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Do you believe men and women should have equal rights - or not?

(74 Posts)
HairyLittleCarrot Mon 27-May-13 14:44:24

Bear with me.

I think most people would answer "of course, how ridiculous" when faced with the question. However, on mumsnet recently I'm increasingly reading justifications for not just covert discrimination, but support for the LAW restricting the human rights of women compared to men. I've been hanging out on the FWR boards recently and it always comes as a shock when someone offers support to an infringement of women's rights.

Lots of people rarely seem to get het up about the milder inequalities - such as a man can walk topless down a street without fear of prosecution, but a woman may be considered legally indecent, or the injustice of VAT on sanitary products etc.

But the more frightening inequalities in law that exist, such as a man can possess absolute bodily autonomy but a woman may be prosecuted by virtue of the fact that she is capable of being pregnant and thus has less rights to do what she chooses with her own body. Less rights than a man.

I can understand people struggling with an ethical dilemma on complicated issues, but I can not comprehend how anyone can actually extrapolate that to defend the law upholding different rights for men and women. For me, it's like a litmus test - whatever my personal opinions on any subject, I ultimately believe that women and men should have equal rights under the law.

Not "equal, except if a woman is/does/says ..."

I'm interested to hear people defend why women should have less legal rights than men in any circumstance.

namechangeguy Mon 27-May-13 15:20:12

In the area of pregnancy, men and women are obviously different though. The rights of a foetus, if any, will always affect a woman more than they do men. Isn't that just common sense? Unless a foetus has no rights under the law, that is. I think in this area, it's a case of women's rights vs those of a foetus, rather than women vs men.

(disclaimer: I am not a medical or legal practitioner, so may have used incorrect terms)

badguider Mon 27-May-13 15:25:00

I believe in equal rights, but I know some people who believe the sexes should be treated 'exactly the same' - meaning anybody who gets pregnant should only get the same annual leave at work as anybody else or blah blah blah........ while ignoring this results in the fact that women have less autonomous rights as they're the only ones who do get pregnant.

Keepithidden Mon 27-May-13 15:31:47

It does get a bit complicated when you have effectively two legal entities occupying one body so I can see how these problems arise. Especially as the rights of the feotus seem to change as a pregnancy progresses.

I'm interested in the example you suggest : " uch as a man can possess absolute bodily autonomy but a woman may be prosecuted by virtue of the fact that she is capable of being pregnant and thus has less rights to do what she chooses with her own body." Could you explain this further? Do you mean that she is discriminated against on the basis that she can become pregnant? Or is it more to do with being forced to carry on a pregnanacy for the sake of the nborn foetus? The former is obviously wrong, the latter I'm not even going to attempt to have an opinion on yet.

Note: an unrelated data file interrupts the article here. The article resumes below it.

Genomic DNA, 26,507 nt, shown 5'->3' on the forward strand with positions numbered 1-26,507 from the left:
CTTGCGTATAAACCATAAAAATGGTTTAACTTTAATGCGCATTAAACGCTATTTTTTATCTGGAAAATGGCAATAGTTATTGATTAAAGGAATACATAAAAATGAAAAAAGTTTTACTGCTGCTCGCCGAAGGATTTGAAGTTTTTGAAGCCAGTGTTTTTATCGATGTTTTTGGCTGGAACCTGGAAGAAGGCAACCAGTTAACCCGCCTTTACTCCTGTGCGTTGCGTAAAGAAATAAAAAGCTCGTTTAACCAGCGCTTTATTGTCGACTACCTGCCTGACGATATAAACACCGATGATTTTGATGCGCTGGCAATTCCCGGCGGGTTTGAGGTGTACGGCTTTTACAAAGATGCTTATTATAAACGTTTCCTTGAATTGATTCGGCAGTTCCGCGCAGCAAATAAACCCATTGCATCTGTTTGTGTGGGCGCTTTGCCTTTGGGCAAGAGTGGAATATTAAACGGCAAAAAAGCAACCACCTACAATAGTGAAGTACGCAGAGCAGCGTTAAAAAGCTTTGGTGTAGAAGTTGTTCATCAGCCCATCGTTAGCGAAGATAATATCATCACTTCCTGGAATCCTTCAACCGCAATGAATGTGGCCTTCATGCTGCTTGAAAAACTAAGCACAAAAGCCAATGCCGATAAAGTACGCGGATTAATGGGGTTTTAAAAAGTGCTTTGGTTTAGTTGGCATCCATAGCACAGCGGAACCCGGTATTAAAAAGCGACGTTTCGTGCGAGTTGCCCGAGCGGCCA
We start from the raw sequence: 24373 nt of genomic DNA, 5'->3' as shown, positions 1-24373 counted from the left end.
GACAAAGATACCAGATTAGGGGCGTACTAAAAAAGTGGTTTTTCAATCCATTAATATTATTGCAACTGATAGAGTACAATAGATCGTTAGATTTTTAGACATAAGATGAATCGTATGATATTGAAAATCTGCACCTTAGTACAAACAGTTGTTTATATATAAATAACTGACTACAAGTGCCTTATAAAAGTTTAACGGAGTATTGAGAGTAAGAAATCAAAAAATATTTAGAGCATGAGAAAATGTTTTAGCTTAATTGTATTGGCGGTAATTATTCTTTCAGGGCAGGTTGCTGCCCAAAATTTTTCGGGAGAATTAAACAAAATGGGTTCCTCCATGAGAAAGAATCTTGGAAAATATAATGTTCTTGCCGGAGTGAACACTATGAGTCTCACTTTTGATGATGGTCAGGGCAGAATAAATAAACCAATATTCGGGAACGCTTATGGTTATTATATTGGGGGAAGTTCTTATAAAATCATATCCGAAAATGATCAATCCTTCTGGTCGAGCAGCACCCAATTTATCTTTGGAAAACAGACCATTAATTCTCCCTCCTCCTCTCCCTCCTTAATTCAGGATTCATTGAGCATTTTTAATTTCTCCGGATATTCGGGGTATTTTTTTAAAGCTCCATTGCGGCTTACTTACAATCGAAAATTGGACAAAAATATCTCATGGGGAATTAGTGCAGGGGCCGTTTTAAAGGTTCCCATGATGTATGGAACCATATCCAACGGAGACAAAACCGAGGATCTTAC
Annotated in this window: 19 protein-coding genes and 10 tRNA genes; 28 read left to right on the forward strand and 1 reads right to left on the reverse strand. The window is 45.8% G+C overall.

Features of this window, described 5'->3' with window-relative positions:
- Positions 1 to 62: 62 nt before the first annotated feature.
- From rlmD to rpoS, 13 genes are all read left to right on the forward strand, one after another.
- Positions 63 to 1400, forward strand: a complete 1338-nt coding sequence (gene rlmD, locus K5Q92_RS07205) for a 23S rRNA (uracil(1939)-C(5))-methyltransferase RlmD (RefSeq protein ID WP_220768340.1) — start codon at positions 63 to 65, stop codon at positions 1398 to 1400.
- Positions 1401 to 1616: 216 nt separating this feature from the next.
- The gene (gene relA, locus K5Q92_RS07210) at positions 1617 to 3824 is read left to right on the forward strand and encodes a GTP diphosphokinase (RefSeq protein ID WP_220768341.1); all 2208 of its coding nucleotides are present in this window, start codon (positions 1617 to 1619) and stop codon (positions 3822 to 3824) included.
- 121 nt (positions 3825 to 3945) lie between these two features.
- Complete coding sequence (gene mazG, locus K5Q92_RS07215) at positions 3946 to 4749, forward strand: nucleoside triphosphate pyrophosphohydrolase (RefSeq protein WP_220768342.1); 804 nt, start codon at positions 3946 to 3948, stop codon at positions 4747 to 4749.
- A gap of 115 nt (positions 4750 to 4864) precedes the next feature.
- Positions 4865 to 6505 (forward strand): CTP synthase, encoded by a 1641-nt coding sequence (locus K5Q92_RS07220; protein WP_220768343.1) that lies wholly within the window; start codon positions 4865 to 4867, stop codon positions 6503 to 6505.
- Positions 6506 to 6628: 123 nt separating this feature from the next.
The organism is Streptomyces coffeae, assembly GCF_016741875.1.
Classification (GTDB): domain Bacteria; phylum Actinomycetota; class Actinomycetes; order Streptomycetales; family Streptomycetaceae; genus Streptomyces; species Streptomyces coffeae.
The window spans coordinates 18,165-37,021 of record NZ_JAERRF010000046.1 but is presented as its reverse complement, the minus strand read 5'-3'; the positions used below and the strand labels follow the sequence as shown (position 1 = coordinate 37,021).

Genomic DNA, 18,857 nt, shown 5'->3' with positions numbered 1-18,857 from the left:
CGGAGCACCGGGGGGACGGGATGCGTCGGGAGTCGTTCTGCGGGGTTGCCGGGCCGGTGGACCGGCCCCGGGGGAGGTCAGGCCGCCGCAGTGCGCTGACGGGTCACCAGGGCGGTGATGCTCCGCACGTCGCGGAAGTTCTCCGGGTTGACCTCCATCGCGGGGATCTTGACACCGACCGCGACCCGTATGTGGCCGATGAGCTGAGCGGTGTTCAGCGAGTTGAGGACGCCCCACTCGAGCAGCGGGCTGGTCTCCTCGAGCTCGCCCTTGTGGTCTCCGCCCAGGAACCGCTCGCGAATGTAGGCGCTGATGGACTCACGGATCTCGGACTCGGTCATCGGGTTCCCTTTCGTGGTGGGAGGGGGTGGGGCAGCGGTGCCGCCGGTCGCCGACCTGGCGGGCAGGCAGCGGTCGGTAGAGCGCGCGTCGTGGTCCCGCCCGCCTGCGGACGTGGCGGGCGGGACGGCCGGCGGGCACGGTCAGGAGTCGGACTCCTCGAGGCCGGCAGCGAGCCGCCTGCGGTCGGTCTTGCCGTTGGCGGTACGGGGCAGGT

BTW I am male if that makes any difference (oh the irony!).

scaevola Mon 27-May-13 15:35:08

What a woman can be prosecuted for (or a man come to that) depends on which jurisdiction you are in. OP: what did you have in mind about PG women and the law, and where?

VAT is all bound up with EU agreements. Sanpro already has a discounted rate.

FannyMcNally Mon 27-May-13 15:49:15

If a woman decides to terminate a pregnancy, can the father prevent it? I have heard of court cases (probably in the US) where there has been a conflict, but I don't remember the outcomes.

LRDtheFeministDragon Mon 27-May-13 16:10:55

I believe men and women should have equal rights. I do not believe it is possible or desirable for those rights to be identical, only equal.

I do not think foetuses have any rights at all. IMO, it is right that there should be a crime for causing a woman to miscarry or have a stillbirth (ie., not abortion), because that is violation of her bodily integrity and deliberate causing harm to her. But that is not because the foetus should have a right to be born. IMO it doesn't. I'm pro choice.

I think it would be equally unacceptable to force a man or woman to be sterilized, btw.

namechangeguy Mon 27-May-13 16:27:24

What about practices in countries like China, where baby girls are not wanted? Is it okay to terminate a pregnancy purely because of the foetus's sex? This is such a complicated area, I never have any idea who believes what.

LRDtheFeministDragon Mon 27-May-13 16:49:09

I don't see why it's complicated. confused

If we lived in a world where boys and girls were valued equally, and someone terminated a pregnancy because of the foetus's sex, I would think they were fucking weird. But we don't.

namechangeguy Mon 27-May-13 17:05:37

If it wasn't complicated, there would be no disagreement and no ambiguity. I speak as someone who can see both sites of the abortion argument, rather than having entrenched views firmly on one side.

I am trying to ascertain whether you believe that a woman carrying a baby, who decides to terminate the pregnancy because of it's sex, is fully entitled to do so. Because I have seen arguments against this point of view on here.

LRDtheFeministDragon Mon 27-May-13 17:12:23

Logical fallacy. Plenty of people disagree over very simple things.

I can see both sides of the abortion argument, I think.